from type study of Jenkins (1978a):
U. S. A.: NORTH CAROLINA—Unkn. Co. - unkn. loc.,
1899 Miss M. L. Wilson s.n. (holotype, NYS).
CONNECTICUT—Middlesex Co. - East Haddam, Devil’s Hopyard St. Pk. [41°28'32" N/ 72°20'25" W, 72 m], 31.viii.1997 David Rose s.n. [Tulloss 8-31-97-L] (RET 269-9); Ivoryton 22.ix.1987 S. S. Ristich s.n. [Tulloss 9-27-87-SSR2] (RET 021-6); Middleton Twp., 25.vii.1992 Faith Hurd s.n. [Tulloss 7-25-92-M] (RET 067-8), 25.vii.1992 NEMF participant s.n. [Tulloss 7-25-92-G] (RET 064-8). New London Co. - Mystic, Pequot Woods, ca. Mystic Seaport, 2.viii.2008 Janet Blanchard s.n. [Tulloss 8-2-08-B] (RET 446-3).
GEORGIA—Forsyth Co. - unkn. loc., 7.v.2011 Timothy Kewin s.n. [mushroomobserver #94176] (RET 509-3).
INDIANA—Monroe Co. - Bloomington, Griffey Lk. , 9.ix.2012 Stephen Russell s.n. [mushroomobserver #110440] (RET 531-7, nrITS & nrLSU seq'd.). Owen Co. - Spencer, McCormick’s Creek St. Pk. [39.2982° N/ 86.7217° W, 218 m], 5.ix.2012 S. Russell s.n. [mushroomobserver #109802] (RET 531-6, nrITS & nrLSU seq'd.).
KENTUCKY—Laurel Co. - Levi Jackson Wilderness Trail St. Pk., 20.vii.1987 D. C. & R. E. Tulloss 7-20-87-B (RET 149-9).
MAINE—Cumberland Co. - Falmouth, 10.vii.1984 S. S. Ristich s.n. [RET 7-10-84-SSR] (RET ??);
N. Yarmouth, Nanovic Woods, 9.vii.1997 S. S. Ristich s.n. (RET 262-9).
Stratford Co. - Sanford, 22.vii.1988 S. S. Ristich s.n. [Tulloss 7-22-88-SSR] (RET 119-8).
MASSACHUSETTS—Berkshire Co. - Adams, 15.viii.1986 NEMF1986 participant s.n. [Tulloss 8-15-86-H] (RET 466-5); Hopkins Memorial Forest, 16.viii.1986 participant NEMF1986 s.n. [Tulloss 8-16-86-D] (RET 668-5). Middlesex Co. - Granton Conservation Area, 19.viii.1989 Peter Kukle s.n. [Tulloss 8-19-89-C] (RET 245-2).
Burlington Co. - Wharton St. For., Batsto Village, 12.vii.1985 D. C. & R. E. Tulloss 7-12-85-F (RET 202-8). Hunterdon Co. - Lebanon, Oakmoss Mycological Preserve [40°38'50.07" N/ 74°47'50.92" W], 25.vii.2007 Richard Balsley s.n. (in herb. Balsley; RET 409-7); Tewksbury Twp., 26.vii.1984 M. Hacker s.n. [Tulloss 7-26-84-S] (RET 243-8).
Mercer Co. - Hopewell Twp., 3.vii.1991 R. E. Tulloss 7-3-91-B (RET 112-2); Hopewell Twp., off Carter Road, woods behind AT&T/Lucent research labs [40°21’39” N/ 74°43’29” W, 63 m], 1.viii.1985 R. E. Tulloss 8-1-85-F (RET 223-1). Middlesex Co. - Jamesburg Twp., Jamesburg Twp. Pk., ca. Helmetta [40°23’07” N/ 74°25’48” W],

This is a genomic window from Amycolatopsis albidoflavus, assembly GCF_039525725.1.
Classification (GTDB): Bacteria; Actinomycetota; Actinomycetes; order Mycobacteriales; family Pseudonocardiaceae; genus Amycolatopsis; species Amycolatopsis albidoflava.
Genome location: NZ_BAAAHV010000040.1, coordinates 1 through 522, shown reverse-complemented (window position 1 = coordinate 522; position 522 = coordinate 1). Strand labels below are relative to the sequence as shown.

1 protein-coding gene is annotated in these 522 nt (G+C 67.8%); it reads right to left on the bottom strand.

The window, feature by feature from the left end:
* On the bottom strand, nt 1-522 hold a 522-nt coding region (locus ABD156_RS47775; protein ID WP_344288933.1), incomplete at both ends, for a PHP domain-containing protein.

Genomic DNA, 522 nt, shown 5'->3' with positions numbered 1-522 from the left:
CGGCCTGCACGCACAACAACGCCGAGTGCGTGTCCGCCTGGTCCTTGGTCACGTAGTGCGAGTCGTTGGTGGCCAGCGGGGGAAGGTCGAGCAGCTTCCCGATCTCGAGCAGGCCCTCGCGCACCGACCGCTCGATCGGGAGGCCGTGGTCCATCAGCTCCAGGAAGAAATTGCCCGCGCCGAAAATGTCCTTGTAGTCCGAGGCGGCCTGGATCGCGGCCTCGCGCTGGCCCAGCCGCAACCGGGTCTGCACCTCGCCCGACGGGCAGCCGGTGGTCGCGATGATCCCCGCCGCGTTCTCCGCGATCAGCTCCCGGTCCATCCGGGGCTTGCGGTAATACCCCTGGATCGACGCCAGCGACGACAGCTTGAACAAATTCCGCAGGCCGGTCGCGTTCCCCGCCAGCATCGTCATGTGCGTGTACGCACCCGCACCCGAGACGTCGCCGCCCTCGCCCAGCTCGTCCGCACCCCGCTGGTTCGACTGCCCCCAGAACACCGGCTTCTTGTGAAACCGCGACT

21.viii.1983 M. A. King & R. E. Tulloss 8-21-83-E (RET 469-6), 29.vii.1984 R. E. Tulloss 7-29-84-F (RET 011-7), -J (RET 242-7), -K (RET 243-6), 16.viii.1984 R. E. Tulloss 8-16-84-E (RET 232-5), 14.vii.1996 B. 24.vii.1996 Britt Carlson & R. E. Tulloss [Tulloss] 7-24-96-H (RET 200-3).
Monmouth Co. - Upper Freehold Twp., Assunpink Wildlife Mgmt. Area [40°12’36” N/ 74°28’42” W], 10.viii.1986 M. A. King & R. E. Tulloss 8-10-86-C (RET 222-10); Shark River Co. Pk. [40°12’18” N/ 74°05’44” W, 16 m], 17.vii.1988 Robert Hosh s.n. [Tulloss 7-17-88-B] (RET 124-3). Morris Co. - Hackettstown Reservoir, 26.vii.1984 G. Kibby, R. Peabody, J. Richards, & R. E. Tulloss [Tulloss] 7-26-84-O (RET 242-6); Mendham, Meadowood Twp. Pk. [40°47'31" N/ 74°38'43" W, 214 m], 22.vii.1984 NJMA foray participant s.n. [Tulloss 7-22-84-G] (RET 243-4),
19.vii.1992 Hanna Tschekenow s.n. [Tulloss 7-19-92-C] (RET 063-3).
Cayuga Co. - Fair Haven St. Pk., 4.viii.1995 NEMF participant s.n. [Tulloss 8-4-95-C] (RET 154-7). Dutchess Co. - Pine Plains, Thompson Pond Preserve [41°57’52” N/ 73°40’57” W, ca. 140-410 m elev.], 6.vii.2011 Wm. Bakaitis s.n. (RET 480-10). Otsego Co. - Gilbert Lake St. Pk., 16.viii.1985 E. Cherniack [Tulloss 8-16-85-E] (RET ??). Tompkins Co. - Ithaca, 27.viii.1981 S. S. Ristich s.n. [Tulloss 8-27-81-RB] (RET 166-8).
NORTH CAROLINA—McDowell Co. - Little Switzerland, ca. Wildacres Retreat, Armstrong Crk. [35º48’41.69” N/ 82º04’24.22” W], 26.ix.2009 NAMA foray participant s.n. [Justice NC-AM-21] (RET 452-9).
PENNSYLVANIA—Union Co. - R. B. Winter St. Pk., 13.viii.1984 D. C., M. H., & R. E. Tulloss 8-13-84-E (RET 242-10).
SOUTH CAROLINA—Greenville Co. - Roper Mtn. Pk., 23.viii.1991 Emily & Erin Luetkemeier & R. E. Tulloss 8-23-91-B (RET 032-2).
TEXAS—Newton Co. - Bleakwood, Co. Rd. 3062, Lewis prop. [30°42.509’ N/ 93°49.630’ W], 9.viii.2009 David P. Lewis 9172 (RET 461-2), 26.ix.2009 David P. Lewis 9277 (RET 462-1). Tyler Co. - Big Thicket Nat. Preserve, Beech Creek Unit, 25.x.1986 Jay Justice s.n. [Tulloss 10-25-86-G] (RET 467-3).
WEST VIRGINIA—Greenbrier Co. - Monongahela Nat. For., Lake Sherwood Recreation Area [38°00'24" N/ 80°06'40" W, 825 m], 2.ix.1982 M. H. & R. E. Tulloss 9-2-82-A (RET 214-6). Tucker Co. - Fernow Exp. For., 4.ix.1992 S. L. Stephenson, R. P. Bhatt & A. Kumar WS13-110 (FWVA).
—R. E. Tulloss
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"Ball Gown Amanita"
1. A. submaculata - Bryer Tract, Abington, PA M. R. Goldman
2. A. submaculata - near Glasboro, NJ RET
3. A. submaculata - Jamesburg Park, NJ RET
Dr. Mitchell R. Goldman - (1) Pennsylvania, U.S.A.
Each spore data set is intended to comprise a set of measurements from a single specimen made by a single observer;
and explanations prepared for this site talk about specimen-observer pairs associated with each data set.
Combining more data into a single data set is non-optimal because it obscures observer differences
(which may be valuable for instructional purposes, for example) and may obscure instances in which
a single collection inadvertently contains a mixture of taxa.